Sweden plans to host nuclear weapons on its soil… but only in the event of war

Sweden plans to host nuclear weapons on its soil… but only in the event of war
Sweden plans to host nuclear weapons on its soil… but only in the event of war

Over the past eighty years, Sweden has had an ambivalent attitude towards nuclear weapons. Thus, in the aftermath of the Second World War, Stockholm took a close interest in atomic weapons, which the United States had just used in Hiroshima and Nagasaki, and commissioned the Defense Research Institute [FOA – Försvarets forskningsanstalt] newly created, to develop a program with a view to obtaining them within the framework of its so-called “freedom of action” policy.

This reflection took time… But in 1957, on the basis of a FOA study detailing everything that would be necessary to produce them, the Swedish General Staff [ÖB – Överbefälhavaren] clearly stated its intention to acquire tactical nuclear weapons based on plutonium. Being non-aligned, Sweden could not claim possible protection from the United States within the framework of NATO. Hence this decision.

However, this could not materialize for at least three reasons: the difficulty of obtaining plutonium, American pressure and, above all, the lack of support from public opinion crossed by anti-nuclear ideological currents. . Also, this program was abandoned in the 1960s and Stockholm signed the Non-Proliferation Treaty [TNP] in 1968, before dismantling its military nuclear infrastructure.

However, at the same time, the head of Swedish diplomacy between 1945 and 1962, Östen Undén, also a member of the most left wing of the Social Democratic Party, campaigned against nuclear armament, believing that a “ Swedish bomb” would be perceived as a threat by the Soviet Union. He went so far as to submit a plan to the United Nations to ask countries that do not yet possess such weapons to refrain from obtaining them.

This ambivalence has manifested itself again recently. In 2019, Sweden refused to sign the United Nations Treaty on the Prohibition of Nuclear Weapons… but launched the so-called Stockholm initiative for nuclear disarmament, with fifteen other countries, including Germany and the Netherlands, two countries which nevertheless harbor American nuclear weapons on their soil within the framework of NATO.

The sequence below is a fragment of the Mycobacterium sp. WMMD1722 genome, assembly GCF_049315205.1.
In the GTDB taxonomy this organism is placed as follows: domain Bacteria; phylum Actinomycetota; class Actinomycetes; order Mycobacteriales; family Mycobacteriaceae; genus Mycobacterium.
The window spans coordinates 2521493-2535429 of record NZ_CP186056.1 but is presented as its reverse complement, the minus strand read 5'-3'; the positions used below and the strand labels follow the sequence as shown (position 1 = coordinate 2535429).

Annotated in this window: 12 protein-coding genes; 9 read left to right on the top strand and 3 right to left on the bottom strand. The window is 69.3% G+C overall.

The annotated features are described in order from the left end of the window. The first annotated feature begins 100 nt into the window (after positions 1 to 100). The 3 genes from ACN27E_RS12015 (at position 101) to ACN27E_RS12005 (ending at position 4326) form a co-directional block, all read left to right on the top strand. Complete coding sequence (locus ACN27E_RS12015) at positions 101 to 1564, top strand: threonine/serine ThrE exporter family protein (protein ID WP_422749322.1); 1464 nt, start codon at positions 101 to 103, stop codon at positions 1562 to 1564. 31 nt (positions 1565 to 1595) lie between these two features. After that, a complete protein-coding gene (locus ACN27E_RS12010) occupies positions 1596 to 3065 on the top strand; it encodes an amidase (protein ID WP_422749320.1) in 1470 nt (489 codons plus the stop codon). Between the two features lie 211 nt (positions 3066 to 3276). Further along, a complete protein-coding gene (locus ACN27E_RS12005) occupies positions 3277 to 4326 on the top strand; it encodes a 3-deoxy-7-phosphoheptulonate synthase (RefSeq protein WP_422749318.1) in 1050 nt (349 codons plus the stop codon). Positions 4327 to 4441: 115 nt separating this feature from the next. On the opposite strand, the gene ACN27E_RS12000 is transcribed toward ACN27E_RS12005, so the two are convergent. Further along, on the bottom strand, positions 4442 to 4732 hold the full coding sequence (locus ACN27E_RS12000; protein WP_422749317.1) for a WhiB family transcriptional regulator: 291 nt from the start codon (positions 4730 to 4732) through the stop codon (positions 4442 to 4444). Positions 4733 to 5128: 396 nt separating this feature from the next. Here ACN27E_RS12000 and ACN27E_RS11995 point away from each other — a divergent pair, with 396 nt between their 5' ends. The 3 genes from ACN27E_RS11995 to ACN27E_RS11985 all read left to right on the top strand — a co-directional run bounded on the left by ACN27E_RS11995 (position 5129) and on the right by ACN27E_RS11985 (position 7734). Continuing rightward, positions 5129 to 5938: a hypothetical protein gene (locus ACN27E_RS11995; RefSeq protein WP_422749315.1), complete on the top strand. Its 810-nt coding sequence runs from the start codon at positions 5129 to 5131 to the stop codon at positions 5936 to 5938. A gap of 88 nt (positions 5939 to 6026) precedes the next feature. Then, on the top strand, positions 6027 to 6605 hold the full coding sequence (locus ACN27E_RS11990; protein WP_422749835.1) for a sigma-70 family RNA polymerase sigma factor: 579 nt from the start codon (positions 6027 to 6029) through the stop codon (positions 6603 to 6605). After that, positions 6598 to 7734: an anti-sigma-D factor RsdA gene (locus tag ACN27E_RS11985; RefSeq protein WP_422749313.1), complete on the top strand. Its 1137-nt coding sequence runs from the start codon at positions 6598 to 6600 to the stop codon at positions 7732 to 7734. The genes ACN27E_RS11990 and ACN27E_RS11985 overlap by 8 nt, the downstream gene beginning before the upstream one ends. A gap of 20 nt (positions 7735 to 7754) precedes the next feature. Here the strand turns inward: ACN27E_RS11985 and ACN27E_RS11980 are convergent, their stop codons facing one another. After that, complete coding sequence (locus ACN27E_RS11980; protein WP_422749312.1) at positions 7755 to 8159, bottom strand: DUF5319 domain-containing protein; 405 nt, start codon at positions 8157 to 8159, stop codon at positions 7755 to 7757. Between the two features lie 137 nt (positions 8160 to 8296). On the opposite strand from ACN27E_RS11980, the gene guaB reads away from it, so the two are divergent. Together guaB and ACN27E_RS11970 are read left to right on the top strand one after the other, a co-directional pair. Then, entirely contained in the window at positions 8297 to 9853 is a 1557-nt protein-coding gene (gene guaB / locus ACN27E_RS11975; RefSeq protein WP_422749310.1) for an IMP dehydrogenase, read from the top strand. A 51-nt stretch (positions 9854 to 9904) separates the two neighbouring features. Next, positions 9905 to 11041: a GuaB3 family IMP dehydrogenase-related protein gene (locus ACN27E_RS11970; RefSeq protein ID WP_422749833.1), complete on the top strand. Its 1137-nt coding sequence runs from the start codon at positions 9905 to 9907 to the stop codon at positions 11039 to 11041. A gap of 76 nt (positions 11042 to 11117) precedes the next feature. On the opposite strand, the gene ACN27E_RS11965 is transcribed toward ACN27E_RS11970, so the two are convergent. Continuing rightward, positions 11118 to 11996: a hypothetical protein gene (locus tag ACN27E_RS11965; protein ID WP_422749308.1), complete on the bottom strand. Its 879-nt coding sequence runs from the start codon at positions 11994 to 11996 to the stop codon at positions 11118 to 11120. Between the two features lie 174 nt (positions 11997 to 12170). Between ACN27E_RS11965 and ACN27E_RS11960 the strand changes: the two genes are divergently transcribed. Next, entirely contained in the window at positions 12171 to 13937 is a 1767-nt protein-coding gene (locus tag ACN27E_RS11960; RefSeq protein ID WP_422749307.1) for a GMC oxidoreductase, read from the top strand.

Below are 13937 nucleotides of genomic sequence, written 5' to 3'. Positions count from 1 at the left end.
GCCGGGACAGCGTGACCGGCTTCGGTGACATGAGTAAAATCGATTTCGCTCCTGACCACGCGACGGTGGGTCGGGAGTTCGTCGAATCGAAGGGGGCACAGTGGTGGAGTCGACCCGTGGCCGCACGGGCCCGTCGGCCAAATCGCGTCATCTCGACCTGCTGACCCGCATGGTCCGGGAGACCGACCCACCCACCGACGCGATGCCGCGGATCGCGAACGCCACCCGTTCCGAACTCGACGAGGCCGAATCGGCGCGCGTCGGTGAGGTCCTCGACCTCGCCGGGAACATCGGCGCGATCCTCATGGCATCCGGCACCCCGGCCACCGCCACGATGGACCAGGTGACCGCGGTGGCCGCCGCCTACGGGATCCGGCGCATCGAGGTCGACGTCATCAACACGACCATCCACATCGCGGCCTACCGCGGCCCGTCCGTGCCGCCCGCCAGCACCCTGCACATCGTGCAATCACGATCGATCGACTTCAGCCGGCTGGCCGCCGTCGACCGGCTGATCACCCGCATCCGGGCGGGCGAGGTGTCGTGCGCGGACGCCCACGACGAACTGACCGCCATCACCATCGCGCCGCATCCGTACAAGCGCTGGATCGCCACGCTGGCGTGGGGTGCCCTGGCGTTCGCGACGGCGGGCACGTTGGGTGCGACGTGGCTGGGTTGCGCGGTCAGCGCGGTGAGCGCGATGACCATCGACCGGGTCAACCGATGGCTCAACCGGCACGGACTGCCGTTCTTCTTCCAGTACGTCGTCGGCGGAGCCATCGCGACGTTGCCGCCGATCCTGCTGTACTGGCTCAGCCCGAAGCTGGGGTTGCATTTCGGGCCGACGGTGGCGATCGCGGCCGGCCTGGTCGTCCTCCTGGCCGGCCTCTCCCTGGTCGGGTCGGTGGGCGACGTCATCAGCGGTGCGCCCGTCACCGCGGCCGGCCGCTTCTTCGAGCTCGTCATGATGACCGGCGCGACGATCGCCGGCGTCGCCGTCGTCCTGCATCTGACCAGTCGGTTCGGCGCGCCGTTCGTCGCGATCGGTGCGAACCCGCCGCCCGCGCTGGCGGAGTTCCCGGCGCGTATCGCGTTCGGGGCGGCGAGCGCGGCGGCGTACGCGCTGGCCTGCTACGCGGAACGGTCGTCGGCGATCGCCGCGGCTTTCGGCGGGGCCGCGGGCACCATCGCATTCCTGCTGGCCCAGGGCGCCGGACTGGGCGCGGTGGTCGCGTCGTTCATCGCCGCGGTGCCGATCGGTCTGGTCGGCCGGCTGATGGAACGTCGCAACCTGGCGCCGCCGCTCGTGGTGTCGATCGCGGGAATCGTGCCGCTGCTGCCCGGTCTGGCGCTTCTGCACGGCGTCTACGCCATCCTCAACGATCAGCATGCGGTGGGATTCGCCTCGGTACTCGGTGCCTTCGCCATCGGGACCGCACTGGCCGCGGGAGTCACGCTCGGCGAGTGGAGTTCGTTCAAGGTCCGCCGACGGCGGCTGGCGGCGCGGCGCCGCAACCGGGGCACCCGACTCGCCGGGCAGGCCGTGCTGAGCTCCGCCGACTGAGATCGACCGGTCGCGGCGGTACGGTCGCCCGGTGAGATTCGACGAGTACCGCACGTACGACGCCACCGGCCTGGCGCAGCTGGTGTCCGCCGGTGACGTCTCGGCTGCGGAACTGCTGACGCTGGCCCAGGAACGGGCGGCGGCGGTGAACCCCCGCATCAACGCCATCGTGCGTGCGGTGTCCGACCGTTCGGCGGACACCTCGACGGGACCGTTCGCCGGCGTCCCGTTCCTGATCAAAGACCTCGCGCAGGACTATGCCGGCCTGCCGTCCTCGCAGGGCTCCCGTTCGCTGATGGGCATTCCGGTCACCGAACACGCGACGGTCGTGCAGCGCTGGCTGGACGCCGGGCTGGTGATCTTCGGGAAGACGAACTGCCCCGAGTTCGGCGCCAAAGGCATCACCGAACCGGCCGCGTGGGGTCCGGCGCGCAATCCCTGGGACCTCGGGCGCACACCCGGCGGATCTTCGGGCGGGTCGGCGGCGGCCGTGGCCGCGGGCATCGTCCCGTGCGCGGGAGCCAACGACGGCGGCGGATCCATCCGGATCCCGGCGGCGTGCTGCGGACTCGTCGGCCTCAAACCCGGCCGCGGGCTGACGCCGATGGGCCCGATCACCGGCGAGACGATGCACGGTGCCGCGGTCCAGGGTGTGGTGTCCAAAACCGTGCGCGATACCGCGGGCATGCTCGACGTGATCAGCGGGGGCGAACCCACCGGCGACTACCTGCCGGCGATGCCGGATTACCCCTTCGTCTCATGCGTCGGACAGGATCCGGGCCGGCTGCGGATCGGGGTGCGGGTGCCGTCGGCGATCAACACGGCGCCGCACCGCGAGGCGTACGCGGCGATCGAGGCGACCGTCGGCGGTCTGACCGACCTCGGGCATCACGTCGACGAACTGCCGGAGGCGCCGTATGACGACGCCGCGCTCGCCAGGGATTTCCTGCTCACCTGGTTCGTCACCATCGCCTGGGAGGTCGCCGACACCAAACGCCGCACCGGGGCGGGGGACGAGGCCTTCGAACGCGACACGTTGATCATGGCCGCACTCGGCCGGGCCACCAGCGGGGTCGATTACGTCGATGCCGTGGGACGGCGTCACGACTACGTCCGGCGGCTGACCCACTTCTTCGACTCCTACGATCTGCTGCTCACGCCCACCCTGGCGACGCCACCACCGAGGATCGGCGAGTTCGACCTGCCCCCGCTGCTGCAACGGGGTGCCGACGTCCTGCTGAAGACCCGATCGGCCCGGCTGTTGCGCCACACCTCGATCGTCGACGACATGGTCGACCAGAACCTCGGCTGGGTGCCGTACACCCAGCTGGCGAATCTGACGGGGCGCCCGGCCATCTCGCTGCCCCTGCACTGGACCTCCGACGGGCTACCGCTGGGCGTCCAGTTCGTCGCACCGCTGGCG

However, the war in Ukraine changed the situation. Like Finland, Sweden ended up abandoning its neutrality to join NATO. In December 2023, like Finland and Norway before it, the country signed an agreement with the United States to facilitate access for American forces to Swedish bases and other barracks. In addition, it provides for a possible “prepositioning” of American weapons as well as military support from Washington if “the security situation requires it”.

This agreement must be approved by the Swedish Parliament [Riksdag] next June. However, unlike Finland and Norway, this text does not explicitly prohibit the possible deployment of nuclear weapons in Sweden. In reality, this hypothesis is not mentioned there, which leaves room for any interpretation… and gives cause for controversy.

In November 2022, the Swedish Chief of Staff, General Micael Biden, nevertheless affirmed that he would express “no reservations” about a hypothetical deployment of nuclear weapons in his country. “My advice is very clear: a priori, no reservations. Putting locks on before you even become a member [de l’Otan] only creates obstacles and friction. It will then be up to the political authorities to make the necessary decisions,” he said.

Precisely, the Swedish Prime Minister, Ulf Kristersson, has just taken a position, while nuclear weapons are banned in Sweden in peacetime.

However, “in wartime it is a completely different question, it would completely depend on what happens,” Mr. Kristersson said on May 13 on SR AB, Swedish public radio. “In the worst-case scenario, democratic countries in our region of the world must be able to defend themselves against countries that could threaten us with nuclear weapons,” he added.

However, such a decision, if it must be taken, will be solely the responsibility of Sweden, “and not of the United States because “Sweden decides for Swedish territory,” insisted Mr. Kristersson. “But the aim of our NATO membership and our defense is to ensure that this situation does not arise,” he concluded.

Note that the head of the Swedish government did not mention the debate that President Macron wants on the subject of Defense in Europe. Debate in which the contribution of French nuclear deterrence would be discussed.



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